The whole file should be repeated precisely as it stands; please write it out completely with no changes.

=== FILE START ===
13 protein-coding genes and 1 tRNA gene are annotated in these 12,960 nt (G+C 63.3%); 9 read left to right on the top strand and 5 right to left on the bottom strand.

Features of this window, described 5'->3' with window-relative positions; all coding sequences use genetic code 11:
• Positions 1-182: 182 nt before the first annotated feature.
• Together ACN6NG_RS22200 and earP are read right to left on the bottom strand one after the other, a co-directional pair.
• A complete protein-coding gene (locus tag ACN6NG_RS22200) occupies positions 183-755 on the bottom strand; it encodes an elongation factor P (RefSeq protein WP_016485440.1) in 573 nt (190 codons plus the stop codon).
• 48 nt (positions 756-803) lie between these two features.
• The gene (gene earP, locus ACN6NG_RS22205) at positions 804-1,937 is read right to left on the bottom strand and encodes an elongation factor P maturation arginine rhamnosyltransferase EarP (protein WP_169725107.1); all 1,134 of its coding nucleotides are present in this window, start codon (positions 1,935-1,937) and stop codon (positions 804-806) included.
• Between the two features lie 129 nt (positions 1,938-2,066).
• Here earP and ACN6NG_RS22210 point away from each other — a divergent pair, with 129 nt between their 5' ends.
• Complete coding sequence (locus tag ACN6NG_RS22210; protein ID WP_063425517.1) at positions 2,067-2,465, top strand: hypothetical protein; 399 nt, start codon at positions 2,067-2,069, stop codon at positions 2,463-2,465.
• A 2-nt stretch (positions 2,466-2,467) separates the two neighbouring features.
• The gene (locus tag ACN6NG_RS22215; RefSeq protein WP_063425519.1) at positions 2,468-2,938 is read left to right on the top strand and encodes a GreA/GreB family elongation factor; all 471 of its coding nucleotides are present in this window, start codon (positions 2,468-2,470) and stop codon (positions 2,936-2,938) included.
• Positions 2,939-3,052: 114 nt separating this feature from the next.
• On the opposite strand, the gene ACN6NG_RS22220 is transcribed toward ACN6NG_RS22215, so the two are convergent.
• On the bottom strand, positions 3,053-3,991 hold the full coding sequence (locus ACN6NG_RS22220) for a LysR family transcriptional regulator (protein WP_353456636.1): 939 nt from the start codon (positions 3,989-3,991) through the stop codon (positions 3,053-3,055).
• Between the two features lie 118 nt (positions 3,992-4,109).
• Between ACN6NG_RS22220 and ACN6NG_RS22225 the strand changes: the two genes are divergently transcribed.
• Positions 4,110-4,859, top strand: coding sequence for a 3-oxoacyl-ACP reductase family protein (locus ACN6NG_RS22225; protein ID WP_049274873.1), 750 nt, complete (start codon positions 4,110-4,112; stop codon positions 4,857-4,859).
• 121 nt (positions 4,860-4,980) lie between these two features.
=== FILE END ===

13 protein-coding genes and 1 tRNA gene are annotated in these 12,960 nt (G+C 63.3%); 9 read left to right on the top strand and 5 right to left on the bottom strand.

Features of this window, described 5'->3' with window-relative positions; all coding sequences use genetic code 11:
• Positions 1-182: 182 nt before the first annotated feature.
• Together ACN6NG_RS22200 and earP are read right to left on the bottom strand one after the other, a co-directional pair.
• A complete protein-coding gene (locus tag ACN6NG_RS22200) occupies positions 183-755 on the bottom strand; it encodes an elongation factor P (RefSeq protein WP_016485440.1) in 573 nt (190 codons plus the stop codon).
• 48 nt (positions 756-803) lie between these two features.
• The gene (gene earP, locus ACN6NG_RS22205) at positions 804-1,937 is read right to left on the bottom strand and encodes an elongation factor P maturation arginine rhamnosyltransferase EarP (protein WP_169725107.1); all 1,134 of its coding nucleotides are present in this window, start codon (positions 1,935-1,937) and stop codon (positions 804-806) included.
• Between the two features lie 129 nt (positions 1,938-2,066).
• Here earP and ACN6NG_RS22210 point away from each other — a divergent pair, with 129 nt between their 5' ends.
• Complete coding sequence (locus tag ACN6NG_RS22210; protein ID WP_063425517.1) at positions 2,067-2,465, top strand: hypothetical protein; 399 nt, start codon at positions 2,067-2,069, stop codon at positions 2,463-2,465.
• A 2-nt stretch (positions 2,466-2,467) separates the two neighbouring features.
• The gene (locus tag ACN6NG_RS22215; RefSeq protein WP_063425519.1) at positions 2,468-2,938 is read left to right on the top strand and encodes a GreA/GreB family elongation factor; all 471 of its coding nucleotides are present in this window, start codon (positions 2,468-2,470) and stop codon (positions 2,936-2,938) included.
• Positions 2,939-3,052: 114 nt separating this feature from the next.
• On the opposite strand, the gene ACN6NG_RS22220 is transcribed toward ACN6NG_RS22215, so the two are convergent.
• On the bottom strand, positions 3,053-3,991 hold the full coding sequence (locus ACN6NG_RS22220) for a LysR family transcriptional regulator (protein WP_353456636.1): 939 nt from the start codon (positions 3,989-3,991) through the stop codon (positions 3,053-3,055).
• Between the two features lie 118 nt (positions 3,992-4,109).
• Between ACN6NG_RS22220 and ACN6NG_RS22225 the strand changes: the two genes are divergently transcribed.
• Positions 4,110-4,859, top strand: coding sequence for a 3-oxoacyl-ACP reductase family protein (locus ACN6NG_RS22225; protein ID WP_049274873.1), 750 nt, complete (start codon positions 4,110-4,112; stop codon positions 4,857-4,859).
• 121 nt (positions 4,860-4,980) lie between these two features.